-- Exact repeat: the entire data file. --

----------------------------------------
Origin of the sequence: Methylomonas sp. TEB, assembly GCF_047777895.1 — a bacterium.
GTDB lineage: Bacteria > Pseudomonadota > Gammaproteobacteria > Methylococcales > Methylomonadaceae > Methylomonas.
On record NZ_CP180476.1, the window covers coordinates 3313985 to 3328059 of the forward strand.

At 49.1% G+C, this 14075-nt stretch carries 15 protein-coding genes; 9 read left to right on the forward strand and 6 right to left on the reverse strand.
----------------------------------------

Origin of the sequence: Methylomonas sp. TEB, assembly GCF_047777895.1 — a bacterium.
GTDB lineage: Bacteria > Pseudomonadota > Gammaproteobacteria > Methylococcales > Methylomonadaceae > Methylomonas.
On record NZ_CP180476.1, the window covers coordinates 3313985 to 3328059 of the forward strand.

At 49.1% G+C, this 14075-nt stretch carries 15 protein-coding genes; 9 read left to right on the forward strand and 6 right to left on the reverse strand.